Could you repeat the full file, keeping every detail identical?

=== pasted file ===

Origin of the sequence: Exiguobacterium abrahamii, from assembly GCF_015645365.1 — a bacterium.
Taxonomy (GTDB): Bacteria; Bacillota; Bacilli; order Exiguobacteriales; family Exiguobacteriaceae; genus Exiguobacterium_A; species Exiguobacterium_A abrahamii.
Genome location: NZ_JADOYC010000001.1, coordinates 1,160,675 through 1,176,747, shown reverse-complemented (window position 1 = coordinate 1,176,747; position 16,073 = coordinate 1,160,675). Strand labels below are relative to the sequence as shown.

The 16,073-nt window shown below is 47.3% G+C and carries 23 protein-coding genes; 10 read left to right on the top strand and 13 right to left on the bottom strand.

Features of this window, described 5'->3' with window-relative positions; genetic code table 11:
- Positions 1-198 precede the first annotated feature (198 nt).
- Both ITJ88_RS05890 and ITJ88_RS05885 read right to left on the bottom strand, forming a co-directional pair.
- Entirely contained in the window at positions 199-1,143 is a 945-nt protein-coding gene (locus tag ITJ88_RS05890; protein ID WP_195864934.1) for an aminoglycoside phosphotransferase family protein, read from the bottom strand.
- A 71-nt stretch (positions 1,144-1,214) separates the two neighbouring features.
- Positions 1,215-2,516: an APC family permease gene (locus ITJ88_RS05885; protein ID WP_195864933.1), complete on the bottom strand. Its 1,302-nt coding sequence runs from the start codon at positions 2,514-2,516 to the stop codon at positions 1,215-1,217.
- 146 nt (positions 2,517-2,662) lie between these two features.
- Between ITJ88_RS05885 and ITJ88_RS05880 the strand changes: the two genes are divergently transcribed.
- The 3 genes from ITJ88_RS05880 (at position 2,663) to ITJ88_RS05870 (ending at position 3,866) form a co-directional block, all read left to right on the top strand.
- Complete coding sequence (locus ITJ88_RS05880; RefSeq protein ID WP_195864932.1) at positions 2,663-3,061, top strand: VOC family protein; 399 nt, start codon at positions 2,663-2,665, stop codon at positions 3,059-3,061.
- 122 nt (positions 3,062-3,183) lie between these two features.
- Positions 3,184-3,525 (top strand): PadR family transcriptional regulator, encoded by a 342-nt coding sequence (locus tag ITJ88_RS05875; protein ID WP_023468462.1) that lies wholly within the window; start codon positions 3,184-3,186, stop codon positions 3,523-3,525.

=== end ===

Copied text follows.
Origin of the sequence: Exiguobacterium abrahamii, from assembly GCF_015645365.1 — a bacterium.
Taxonomy (GTDB): Bacteria; Bacillota; Bacilli; order Exiguobacteriales; family Exiguobacteriaceae; genus Exiguobacterium_A; species Exiguobacterium_A abrahamii.
Genome location: NZ_JADOYC010000001.1, coordinates 1,160,675 through 1,176,747, shown reverse-complemented (window position 1 = coordinate 1,176,747; position 16,073 = coordinate 1,160,675). Strand labels below are relative to the sequence as shown.

The 16,073-nt window shown below is 47.3% G+C and carries 23 protein-coding genes; 10 read left to right on the top strand and 13 right to left on the bottom strand.

Features of this window, described 5'->3' with window-relative positions; genetic code table 11:
- Positions 1-198 precede the first annotated feature (198 nt).
- Both ITJ88_RS05890 and ITJ88_RS05885 read right to left on the bottom strand, forming a co-directional pair.
- Entirely contained in the window at positions 199-1,143 is a 945-nt protein-coding gene (locus tag ITJ88_RS05890; protein ID WP_195864934.1) for an aminoglycoside phosphotransferase family protein, read from the bottom strand.
- A 71-nt stretch (positions 1,144-1,214) separates the two neighbouring features.
- Positions 1,215-2,516: an APC family permease gene (locus ITJ88_RS05885; protein ID WP_195864933.1), complete on the bottom strand. Its 1,302-nt coding sequence runs from the start codon at positions 2,514-2,516 to the stop codon at positions 1,215-1,217.
- 146 nt (positions 2,517-2,662) lie between these two features.
- Between ITJ88_RS05885 and ITJ88_RS05880 the strand changes: the two genes are divergently transcribed.
- The 3 genes from ITJ88_RS05880 (at position 2,663) to ITJ88_RS05870 (ending at position 3,866) form a co-directional block, all read left to right on the top strand.
- Complete coding sequence (locus ITJ88_RS05880; RefSeq protein ID WP_195864932.1) at positions 2,663-3,061, top strand: VOC family protein; 399 nt, start codon at positions 2,663-2,665, stop codon at positions 3,059-3,061.
- 122 nt (positions 3,062-3,183) lie between these two features.
- Positions 3,184-3,525 (top strand): PadR family transcriptional regulator, encoded by a 342-nt coding sequence (locus tag ITJ88_RS05875; protein ID WP_023468462.1) that lies wholly within the window; start codon positions 3,184-3,186, stop codon positions 3,523-3,525.